Science, as we now think of it, only really started about 400 years ago when Francis Bacon unified theory, observation, and experiment in his: “A New Method.” Before this “unified procedure,” science was a patchwork of “lucky guesses” which over-emphasized one tool or another (For example, Aristotle loved reason and hated mathematics whereas Pythagoras believed the world could only be described by pure mathematics).
In addition, quantitative experimentation and the idea of “testing a hypothesis,” only really became practically feasible with inventions of the early Renaissance. Below we give more detail on some these key milestones in the advancement of research, physics, chemistry and biology.
- Civilization, Writing: The most basic pre-requisite for science is an organized society which allows/requires an “intellectual class” in order to function (e.g. basic arithmetic and writing are required for basic trading and taxes)
- Universities, Paper Mills: Science didn’t advance much from 300 BC to 1300 AD for several reasons including Roman distaste for philosophy, academic focus on theology, etc. However, the establishment of the first universities, in the early 13th century, set the foundation for later innovations of the Renaissance by enabling communication and collaboration between a growing number of “intellectual aristocrats.”
- Printing Press: The invention of the printing press in the mid-15th century enabled the first truly wide-spread dissemination of scientific publications
- Scientific Method: Francis Bacon’s “A New Method” established a new unified philosophy for the advancement of science
- Steam Engine/Electricity, Telephone/Radio/Light, Computers/Internet: Further technical innovations which directly enabled communication between scientists and increasingly precise experimentation.
- Simple Math, Machines: Greece, in particular, set much of the ancient foundation of physics in the form of qualitative mechanical principles and basic mathematical theories
- Mechanical Clocks: Quantitative study of mechanics only became possible with methods to reproducibly measure time.
- Telescope: The invention of the telescope not only birthed modern astronomy, but also set the foundation for Newton’s laws of mechanics and gravity through quantification of planetary orbits.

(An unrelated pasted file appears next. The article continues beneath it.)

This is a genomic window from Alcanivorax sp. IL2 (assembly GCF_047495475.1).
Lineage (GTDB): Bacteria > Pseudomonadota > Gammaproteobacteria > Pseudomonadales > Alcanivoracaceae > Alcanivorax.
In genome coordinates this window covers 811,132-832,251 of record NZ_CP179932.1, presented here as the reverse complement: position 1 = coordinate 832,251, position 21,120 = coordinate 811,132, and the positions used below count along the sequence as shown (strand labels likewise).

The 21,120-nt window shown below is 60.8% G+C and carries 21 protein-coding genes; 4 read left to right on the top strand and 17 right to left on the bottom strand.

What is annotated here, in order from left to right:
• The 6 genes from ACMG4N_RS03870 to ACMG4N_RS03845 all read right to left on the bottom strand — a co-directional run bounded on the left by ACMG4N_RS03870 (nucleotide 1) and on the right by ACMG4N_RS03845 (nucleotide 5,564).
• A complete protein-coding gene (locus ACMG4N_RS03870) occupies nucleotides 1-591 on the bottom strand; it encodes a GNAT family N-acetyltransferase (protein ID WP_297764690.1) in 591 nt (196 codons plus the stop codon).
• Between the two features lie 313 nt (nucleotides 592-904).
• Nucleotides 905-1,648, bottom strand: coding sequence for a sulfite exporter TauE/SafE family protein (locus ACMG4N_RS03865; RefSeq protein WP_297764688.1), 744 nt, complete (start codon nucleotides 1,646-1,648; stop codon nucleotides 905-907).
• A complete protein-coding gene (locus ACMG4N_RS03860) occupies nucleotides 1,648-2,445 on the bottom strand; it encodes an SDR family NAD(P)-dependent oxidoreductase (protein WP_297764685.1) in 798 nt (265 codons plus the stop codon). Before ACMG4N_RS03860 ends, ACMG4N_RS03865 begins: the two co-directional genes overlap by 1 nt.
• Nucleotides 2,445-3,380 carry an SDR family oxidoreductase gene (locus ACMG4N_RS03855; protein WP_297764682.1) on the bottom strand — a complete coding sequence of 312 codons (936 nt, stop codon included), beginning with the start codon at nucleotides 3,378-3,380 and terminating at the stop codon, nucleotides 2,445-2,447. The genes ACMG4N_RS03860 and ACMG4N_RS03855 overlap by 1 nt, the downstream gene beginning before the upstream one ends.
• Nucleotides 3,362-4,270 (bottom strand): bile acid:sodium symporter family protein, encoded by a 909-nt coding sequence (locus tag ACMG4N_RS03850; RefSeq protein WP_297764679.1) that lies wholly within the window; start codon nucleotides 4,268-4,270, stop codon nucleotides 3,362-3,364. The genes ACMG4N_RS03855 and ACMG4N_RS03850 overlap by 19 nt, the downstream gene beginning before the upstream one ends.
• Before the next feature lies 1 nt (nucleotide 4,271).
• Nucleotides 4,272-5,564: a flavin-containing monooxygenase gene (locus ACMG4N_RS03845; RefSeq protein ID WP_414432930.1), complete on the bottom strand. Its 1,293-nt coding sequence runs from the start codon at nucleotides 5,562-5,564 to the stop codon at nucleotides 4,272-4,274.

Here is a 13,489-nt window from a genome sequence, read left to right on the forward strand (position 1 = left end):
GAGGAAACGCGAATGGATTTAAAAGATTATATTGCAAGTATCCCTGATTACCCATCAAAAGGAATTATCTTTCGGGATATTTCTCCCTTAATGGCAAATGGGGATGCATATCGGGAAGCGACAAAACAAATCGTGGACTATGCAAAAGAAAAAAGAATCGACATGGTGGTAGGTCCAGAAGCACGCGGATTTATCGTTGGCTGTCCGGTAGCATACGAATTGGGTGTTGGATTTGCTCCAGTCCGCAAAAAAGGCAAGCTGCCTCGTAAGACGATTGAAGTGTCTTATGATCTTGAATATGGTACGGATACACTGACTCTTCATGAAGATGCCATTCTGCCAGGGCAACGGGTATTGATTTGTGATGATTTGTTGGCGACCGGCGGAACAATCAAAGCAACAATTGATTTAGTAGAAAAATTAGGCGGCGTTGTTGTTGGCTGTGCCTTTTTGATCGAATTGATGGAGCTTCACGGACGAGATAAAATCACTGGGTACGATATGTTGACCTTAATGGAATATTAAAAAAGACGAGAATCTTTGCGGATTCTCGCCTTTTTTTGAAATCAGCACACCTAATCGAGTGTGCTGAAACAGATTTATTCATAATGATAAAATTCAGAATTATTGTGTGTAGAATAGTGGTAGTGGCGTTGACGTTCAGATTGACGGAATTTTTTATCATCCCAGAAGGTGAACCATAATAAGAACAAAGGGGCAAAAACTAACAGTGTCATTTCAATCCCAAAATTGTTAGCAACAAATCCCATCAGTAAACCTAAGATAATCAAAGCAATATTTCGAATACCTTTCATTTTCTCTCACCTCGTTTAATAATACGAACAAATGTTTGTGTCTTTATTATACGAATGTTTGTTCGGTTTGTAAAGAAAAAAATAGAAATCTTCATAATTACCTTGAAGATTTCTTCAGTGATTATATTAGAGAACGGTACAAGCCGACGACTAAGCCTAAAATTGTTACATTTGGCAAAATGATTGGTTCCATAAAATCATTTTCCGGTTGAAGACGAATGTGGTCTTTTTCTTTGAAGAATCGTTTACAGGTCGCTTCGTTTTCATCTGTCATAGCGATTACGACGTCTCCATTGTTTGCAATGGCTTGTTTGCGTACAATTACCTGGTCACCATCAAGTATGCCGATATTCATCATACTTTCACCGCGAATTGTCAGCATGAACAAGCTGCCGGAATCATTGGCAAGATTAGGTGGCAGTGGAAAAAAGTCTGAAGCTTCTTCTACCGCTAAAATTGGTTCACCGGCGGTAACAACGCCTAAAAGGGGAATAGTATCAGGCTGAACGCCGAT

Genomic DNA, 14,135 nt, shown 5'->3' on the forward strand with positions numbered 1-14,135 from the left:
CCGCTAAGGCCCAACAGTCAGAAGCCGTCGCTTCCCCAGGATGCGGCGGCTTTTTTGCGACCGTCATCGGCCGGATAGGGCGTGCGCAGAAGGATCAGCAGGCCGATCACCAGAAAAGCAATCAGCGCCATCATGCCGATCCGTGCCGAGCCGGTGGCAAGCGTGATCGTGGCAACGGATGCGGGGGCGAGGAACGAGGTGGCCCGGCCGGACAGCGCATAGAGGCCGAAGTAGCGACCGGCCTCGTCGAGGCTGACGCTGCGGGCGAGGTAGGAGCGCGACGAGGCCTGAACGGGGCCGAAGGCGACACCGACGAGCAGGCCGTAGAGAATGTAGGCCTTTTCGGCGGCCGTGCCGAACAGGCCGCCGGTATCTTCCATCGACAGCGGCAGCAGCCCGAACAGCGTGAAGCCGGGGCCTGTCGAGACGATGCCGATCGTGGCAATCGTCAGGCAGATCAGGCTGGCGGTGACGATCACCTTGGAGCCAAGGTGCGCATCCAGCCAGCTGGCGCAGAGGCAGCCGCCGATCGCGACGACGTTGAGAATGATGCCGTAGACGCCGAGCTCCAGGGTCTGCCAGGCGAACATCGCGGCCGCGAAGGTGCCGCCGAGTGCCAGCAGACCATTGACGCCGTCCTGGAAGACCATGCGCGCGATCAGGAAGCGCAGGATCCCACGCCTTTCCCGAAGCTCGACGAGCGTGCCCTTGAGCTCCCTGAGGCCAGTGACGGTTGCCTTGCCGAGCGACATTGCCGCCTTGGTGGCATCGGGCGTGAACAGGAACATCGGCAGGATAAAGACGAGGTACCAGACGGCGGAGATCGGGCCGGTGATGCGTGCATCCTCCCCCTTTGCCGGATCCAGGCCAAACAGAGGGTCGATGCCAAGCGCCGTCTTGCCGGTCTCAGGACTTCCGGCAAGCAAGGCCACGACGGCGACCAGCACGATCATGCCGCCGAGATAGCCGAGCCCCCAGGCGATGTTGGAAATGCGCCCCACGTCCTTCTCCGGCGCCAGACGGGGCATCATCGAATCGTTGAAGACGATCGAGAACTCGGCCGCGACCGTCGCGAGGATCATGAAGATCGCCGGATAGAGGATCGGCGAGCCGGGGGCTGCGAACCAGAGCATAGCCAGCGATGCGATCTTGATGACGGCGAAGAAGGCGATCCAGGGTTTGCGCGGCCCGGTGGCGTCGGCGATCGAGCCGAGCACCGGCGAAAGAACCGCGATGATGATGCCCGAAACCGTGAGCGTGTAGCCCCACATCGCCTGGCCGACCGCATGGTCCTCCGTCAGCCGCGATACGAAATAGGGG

- Mechanics/Optics/Gravity: Isaac Newton unified and quantitatively defined mechanics, gravity and optics through rigorous experimentation and the invention of calculus.
- Electromagnetic Theory: The unification of electronic and magnetic forces by Maxwell’s equations set the foundation for electrical engineering and virtually every analytical tool later used by physicists, chemists and biologists (e.g. computers, spectroscopy, electrophoresis, etc.)
- Bohr Atom, Relativity, Quantum Mechanics: Early studies on the structure and behavior of atoms began a revolution in physics that produced: quantum theory, relativity, nuclear power, digital computers and quantitative chemistry
- Metallury, Oils: Early chemistry was a patchwork of metallurgy, oil extraction (pioneered by the Egyptians for embalming) and Aristotle’s ideas (e.g. water is an element).
- Venetian glassware, thermometer/barometer: Most early chemistry relied on the ability to manipulate and dissect gasses while measuring pressure, temperature and weight. All of this relied on specialized glassware developed by Venetian glass-makers during the 13th through 16th centuries
- Elements: Antoine Lavoisier, Robert Boyle and Jöns Jacob Berzelius defined the first true elements by showing that things like air and water could be decomposed into simpler substances.
- Atomic Theory: John Dalton went further to show that compounds were made up of integer ratios of elements which lead to his atomic theory of chemistry.
- Valence Theory: Later chemists, such as Gilbert Lewis built off of this atomic theory by proposing that chemical bonds could be pairs of shared electrons
- Hybridization: Finally, chemists like Linus Pauling, built up a quantum mechanical view of chemical bonds and chemical properties which is the basis of how chemists understand chemistry today.
- Anatomy, Breeding: The foundations of modern biology were driven by very practical and primal innovations such as the domestication of animals (50-20,000BC), early agriculture (8,000 BC) and surgery/anatomy (200 AD).
- Microscope: The invention of the microscope by Galileo (and refined by Robert Hooke and Antonie Philips van Leeuwenhoek) opened up the microscopic world showing that it followed similar rules as the macroscopic world.
- Evolution: Darwin’s “On the Origin of Species” provided the first organized framework for a physical law underlying “Life”
- Cellular Structure: Synthetic dyes, developed by German chemists in the mid-1800’s, enabled the first quantitative study of the structures and processes that underlied cellular life.
- Chemical Life: Chemistry and Biology were unified in the first half of the 20th century through the demonstration that all life consisted of chemical building blocks and chemical and mechanical processes.
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